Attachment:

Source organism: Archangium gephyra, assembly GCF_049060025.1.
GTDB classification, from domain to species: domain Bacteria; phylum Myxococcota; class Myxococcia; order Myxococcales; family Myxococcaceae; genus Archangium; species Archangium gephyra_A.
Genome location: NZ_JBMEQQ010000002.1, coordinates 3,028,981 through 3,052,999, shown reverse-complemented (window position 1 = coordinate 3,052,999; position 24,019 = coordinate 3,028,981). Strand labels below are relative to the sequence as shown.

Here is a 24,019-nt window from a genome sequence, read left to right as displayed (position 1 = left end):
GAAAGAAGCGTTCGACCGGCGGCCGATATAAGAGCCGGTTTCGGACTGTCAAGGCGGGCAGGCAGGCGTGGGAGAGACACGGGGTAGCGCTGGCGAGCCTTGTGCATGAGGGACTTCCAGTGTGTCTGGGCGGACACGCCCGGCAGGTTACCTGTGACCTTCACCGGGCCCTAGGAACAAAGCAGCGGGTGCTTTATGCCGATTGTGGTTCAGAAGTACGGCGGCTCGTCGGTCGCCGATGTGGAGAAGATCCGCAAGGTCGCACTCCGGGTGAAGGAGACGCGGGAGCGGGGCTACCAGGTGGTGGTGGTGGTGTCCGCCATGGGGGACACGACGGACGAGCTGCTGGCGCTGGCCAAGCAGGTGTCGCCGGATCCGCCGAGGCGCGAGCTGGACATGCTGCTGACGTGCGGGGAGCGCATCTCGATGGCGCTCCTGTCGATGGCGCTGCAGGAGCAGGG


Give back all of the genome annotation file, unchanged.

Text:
Source organism: Archangium gephyra, assembly GCF_049060025.1.
GTDB classification, from domain to species: domain Bacteria; phylum Myxococcota; class Myxococcia; order Myxococcales; family Myxococcaceae; genus Archangium; species Archangium gephyra_A.
Genome location: NZ_JBMEQQ010000002.1, coordinates 3,028,981 through 3,052,999, shown reverse-complemented (window position 1 = coordinate 3,052,999; position 24,019 = coordinate 3,028,981). Strand labels below are relative to the sequence as shown.

Here is a 24,019-nt window from a genome sequence, read left to right as displayed (position 1 = left end):
GAAAGAAGCGTTCGACCGGCGGCCGATATAAGAGCCGGTTTCGGACTGTCAAGGCGGGCAGGCAGGCGTGGGAGAGACACGGGGTAGCGCTGGCGAGCCTTGTGCATGAGGGACTTCCAGTGTGTCTGGGCGGACACGCCCGGCAGGTTACCTGTGACCTTCACCGGGCCCTAGGAACAAAGCAGCGGGTGCTTTATGCCGATTGTGGTTCAGAAGTACGGCGGCTCGTCGGTCGCCGATGTGGAGAAGATCCGCAAGGTCGCACTCCGGGTGAAGGAGACGCGGGAGCGGGGCTACCAGGTGGTGGTGGTGGTGTCCGCCATGGGGGACACGACGGACGAGCTGCTGGCGCTGGCCAAGCAGGTGTCGCCGGATCCGCCGAGGCGCGAGCTGGACATGCTGCTGACGTGCGGGGAGCGCATCTCGATGGCGCTCCTGTCGATGGCGCTGCAGGAGCAGGG